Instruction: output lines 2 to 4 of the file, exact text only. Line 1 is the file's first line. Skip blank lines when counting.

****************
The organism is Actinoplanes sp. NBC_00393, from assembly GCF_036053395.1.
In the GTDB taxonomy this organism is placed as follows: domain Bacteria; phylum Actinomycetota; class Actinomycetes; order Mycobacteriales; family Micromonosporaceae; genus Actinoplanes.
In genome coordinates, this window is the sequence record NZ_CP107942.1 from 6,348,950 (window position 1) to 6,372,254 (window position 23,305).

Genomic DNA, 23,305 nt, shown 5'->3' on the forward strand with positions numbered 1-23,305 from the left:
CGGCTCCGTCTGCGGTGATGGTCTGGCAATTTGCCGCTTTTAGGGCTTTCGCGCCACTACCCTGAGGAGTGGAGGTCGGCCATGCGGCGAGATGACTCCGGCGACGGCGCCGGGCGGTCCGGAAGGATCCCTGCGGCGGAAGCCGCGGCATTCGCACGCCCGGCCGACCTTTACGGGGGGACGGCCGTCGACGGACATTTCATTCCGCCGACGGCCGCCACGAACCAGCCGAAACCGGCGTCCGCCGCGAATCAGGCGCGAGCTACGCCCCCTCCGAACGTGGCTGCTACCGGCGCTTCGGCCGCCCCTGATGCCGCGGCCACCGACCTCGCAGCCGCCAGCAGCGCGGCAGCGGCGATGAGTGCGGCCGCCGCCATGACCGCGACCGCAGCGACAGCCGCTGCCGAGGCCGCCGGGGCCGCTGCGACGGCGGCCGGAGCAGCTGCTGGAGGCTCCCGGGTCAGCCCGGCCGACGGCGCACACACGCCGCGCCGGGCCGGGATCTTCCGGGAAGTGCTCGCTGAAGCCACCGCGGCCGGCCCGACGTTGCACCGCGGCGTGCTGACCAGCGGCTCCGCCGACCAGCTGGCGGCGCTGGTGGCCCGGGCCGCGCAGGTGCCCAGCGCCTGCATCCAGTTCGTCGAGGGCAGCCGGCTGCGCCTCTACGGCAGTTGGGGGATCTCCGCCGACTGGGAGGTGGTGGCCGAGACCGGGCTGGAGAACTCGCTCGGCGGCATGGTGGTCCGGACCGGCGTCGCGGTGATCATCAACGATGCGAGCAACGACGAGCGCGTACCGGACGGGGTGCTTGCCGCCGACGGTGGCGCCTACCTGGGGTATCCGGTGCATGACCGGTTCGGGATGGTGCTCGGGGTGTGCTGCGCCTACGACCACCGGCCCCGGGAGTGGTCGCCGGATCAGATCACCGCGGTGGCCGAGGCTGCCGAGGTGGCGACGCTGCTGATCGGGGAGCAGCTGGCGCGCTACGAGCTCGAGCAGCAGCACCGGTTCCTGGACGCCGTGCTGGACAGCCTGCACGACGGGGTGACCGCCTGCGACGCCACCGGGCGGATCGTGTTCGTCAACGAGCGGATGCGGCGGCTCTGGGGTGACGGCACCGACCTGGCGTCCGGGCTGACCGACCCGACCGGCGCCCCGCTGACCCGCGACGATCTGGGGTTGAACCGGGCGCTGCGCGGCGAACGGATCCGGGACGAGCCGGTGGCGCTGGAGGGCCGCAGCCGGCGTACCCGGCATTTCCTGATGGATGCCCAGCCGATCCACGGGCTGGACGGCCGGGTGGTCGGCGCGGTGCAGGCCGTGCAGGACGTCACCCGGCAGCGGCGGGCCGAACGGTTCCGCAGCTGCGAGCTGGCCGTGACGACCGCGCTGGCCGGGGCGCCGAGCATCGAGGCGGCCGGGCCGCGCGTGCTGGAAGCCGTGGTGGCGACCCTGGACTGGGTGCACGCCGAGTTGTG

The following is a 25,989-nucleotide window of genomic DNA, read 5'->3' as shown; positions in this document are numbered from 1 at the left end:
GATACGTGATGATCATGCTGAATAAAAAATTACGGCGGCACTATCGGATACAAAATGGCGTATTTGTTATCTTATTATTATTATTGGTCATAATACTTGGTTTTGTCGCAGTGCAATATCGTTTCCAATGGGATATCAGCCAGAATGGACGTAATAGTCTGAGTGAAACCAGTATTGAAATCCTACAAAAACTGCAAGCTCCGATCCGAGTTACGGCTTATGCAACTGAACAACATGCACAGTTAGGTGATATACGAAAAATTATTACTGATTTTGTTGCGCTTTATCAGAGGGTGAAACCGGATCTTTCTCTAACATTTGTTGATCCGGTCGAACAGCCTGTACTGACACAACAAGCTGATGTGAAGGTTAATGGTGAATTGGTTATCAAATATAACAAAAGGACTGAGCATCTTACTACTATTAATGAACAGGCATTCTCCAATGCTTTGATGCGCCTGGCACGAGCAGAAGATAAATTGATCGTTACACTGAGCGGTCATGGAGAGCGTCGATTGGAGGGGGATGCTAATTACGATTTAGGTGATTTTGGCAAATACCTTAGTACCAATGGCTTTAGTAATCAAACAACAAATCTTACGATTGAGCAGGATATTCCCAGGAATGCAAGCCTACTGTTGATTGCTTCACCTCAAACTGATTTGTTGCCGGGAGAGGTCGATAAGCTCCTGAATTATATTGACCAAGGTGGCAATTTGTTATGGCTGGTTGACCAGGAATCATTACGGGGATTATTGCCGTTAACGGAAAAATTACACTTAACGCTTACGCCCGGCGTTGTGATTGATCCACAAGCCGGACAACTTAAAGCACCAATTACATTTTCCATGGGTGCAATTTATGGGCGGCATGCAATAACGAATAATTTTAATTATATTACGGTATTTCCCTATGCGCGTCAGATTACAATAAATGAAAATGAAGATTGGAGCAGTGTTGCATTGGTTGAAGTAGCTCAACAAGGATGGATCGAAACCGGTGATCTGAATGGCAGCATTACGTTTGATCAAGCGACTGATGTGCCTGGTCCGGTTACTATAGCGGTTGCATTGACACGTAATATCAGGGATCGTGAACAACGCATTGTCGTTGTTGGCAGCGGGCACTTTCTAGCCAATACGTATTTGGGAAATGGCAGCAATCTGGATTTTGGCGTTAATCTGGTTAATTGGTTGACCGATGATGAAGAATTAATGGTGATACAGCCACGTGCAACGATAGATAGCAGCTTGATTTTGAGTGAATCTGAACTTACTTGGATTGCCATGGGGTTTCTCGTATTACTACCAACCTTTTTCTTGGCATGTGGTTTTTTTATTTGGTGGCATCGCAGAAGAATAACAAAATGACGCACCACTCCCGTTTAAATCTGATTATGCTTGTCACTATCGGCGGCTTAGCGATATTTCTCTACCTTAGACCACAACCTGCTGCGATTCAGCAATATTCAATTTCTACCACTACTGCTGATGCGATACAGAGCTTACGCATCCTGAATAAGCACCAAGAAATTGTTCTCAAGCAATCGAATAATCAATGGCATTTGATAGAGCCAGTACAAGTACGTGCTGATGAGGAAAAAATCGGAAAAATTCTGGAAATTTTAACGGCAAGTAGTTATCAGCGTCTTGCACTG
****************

In the GTDB taxonomy this organism is placed as follows: domain Bacteria; phylum Actinomycetota; class Actinomycetes; order Mycobacteriales; family Micromonosporaceae; genus Actinoplanes.
In genome coordinates, this window is the sequence record NZ_CP107942.1 from 6,348,950 (window position 1) to 6,372,254 (window position 23,305).

Genomic DNA, 23,305 nt, shown 5'->3' on the forward strand with positions numbered 1-23,305 from the left: